Corporate Executives often pursue multiple strategies when it comes to maximizing shareholder value. Sometimes they try to provide the public with products of real worth. Sometimes they deploy complicated accounting schemes to create fictitious value. And sometimes, they just try to keep people from calling them nasty names on the Internet.
Beseiged by allegations of rampant fraud, Bank of America appears to be making a big push on strategy number three. The company seems to be buying up scores of domain names that portray the financial behemoth and CEO Brian Moynihan in a negative light. Want to start a website slamming Moynihan? Too bad! URL addresses like "BrianMoynihanSucks.com" and "BrianMoynihanBlows.com" are already gone.
According to a Monday report by Domain Name Wire, a company that frequently purchases domain names for large company has snapped up "hundreds" of URL addresses that are critical of Moynihan, BofA CFO Charles Noski and members of the bank's board of directors.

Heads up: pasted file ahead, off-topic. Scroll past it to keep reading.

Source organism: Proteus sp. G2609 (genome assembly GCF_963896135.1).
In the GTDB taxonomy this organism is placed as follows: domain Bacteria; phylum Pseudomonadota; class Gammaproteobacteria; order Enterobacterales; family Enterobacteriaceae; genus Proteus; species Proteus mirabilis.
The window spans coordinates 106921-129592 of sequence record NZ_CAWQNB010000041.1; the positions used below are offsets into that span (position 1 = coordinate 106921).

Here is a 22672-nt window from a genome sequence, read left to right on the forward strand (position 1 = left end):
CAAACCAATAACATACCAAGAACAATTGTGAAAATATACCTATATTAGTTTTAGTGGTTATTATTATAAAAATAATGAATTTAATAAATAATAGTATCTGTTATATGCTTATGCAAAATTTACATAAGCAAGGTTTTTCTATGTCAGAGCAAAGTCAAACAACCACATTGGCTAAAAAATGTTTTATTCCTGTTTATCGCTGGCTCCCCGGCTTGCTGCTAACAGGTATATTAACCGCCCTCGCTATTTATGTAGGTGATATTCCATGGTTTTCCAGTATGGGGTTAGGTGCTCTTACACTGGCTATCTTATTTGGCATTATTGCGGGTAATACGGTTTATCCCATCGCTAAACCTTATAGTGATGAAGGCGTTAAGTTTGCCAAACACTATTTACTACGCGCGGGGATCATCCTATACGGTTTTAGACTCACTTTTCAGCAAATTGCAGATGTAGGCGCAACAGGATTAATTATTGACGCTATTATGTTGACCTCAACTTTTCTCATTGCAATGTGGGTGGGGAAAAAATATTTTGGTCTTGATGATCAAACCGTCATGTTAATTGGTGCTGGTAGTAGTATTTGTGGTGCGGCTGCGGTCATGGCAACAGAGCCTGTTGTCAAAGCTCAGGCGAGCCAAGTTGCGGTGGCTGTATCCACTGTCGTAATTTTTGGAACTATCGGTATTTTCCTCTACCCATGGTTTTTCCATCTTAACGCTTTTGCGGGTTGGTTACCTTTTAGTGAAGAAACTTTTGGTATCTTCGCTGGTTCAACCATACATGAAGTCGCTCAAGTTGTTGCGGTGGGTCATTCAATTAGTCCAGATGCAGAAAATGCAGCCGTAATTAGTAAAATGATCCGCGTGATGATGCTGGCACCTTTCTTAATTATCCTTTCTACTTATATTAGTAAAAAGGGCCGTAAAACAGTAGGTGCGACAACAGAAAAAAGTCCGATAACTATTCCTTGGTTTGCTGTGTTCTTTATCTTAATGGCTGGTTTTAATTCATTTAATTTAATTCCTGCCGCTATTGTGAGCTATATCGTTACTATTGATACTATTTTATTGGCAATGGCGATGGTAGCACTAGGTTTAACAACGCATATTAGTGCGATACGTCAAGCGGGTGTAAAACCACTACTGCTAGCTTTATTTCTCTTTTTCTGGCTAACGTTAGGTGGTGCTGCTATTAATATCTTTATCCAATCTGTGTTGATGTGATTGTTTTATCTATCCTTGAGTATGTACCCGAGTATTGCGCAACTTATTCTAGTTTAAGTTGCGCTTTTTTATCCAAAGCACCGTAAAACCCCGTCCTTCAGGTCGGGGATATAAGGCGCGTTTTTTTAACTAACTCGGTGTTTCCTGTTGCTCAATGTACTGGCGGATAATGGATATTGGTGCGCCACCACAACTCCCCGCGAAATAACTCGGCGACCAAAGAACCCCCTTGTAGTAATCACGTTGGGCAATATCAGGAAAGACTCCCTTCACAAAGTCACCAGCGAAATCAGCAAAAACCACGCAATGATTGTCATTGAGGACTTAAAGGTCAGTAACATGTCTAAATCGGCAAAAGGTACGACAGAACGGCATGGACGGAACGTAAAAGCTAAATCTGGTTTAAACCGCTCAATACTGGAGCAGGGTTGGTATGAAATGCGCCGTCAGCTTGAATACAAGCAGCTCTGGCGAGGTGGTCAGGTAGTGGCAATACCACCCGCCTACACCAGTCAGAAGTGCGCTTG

In addition to allegations that it has committed widespread fraud in the foreclosure process, Bank of America will be the subject of a new release of sensitive documents by international muckraking clearinghouse WikiLeaks in January. One Bank of America mortgage borrower has even claimed that the company broke into her home and stole the ashes of her deceased husband.
BofA wouldn't be the first megabank to make a big stink about domain names instead of, say, addressing real problems. Back in 2009, Wall Street titan Goldman Sachs attempted to shut down "www.GoldmanSachs666.com" after the site became a hotspot for criticism directed at the investment bank. Somehow, people managed to keep disparaging the company.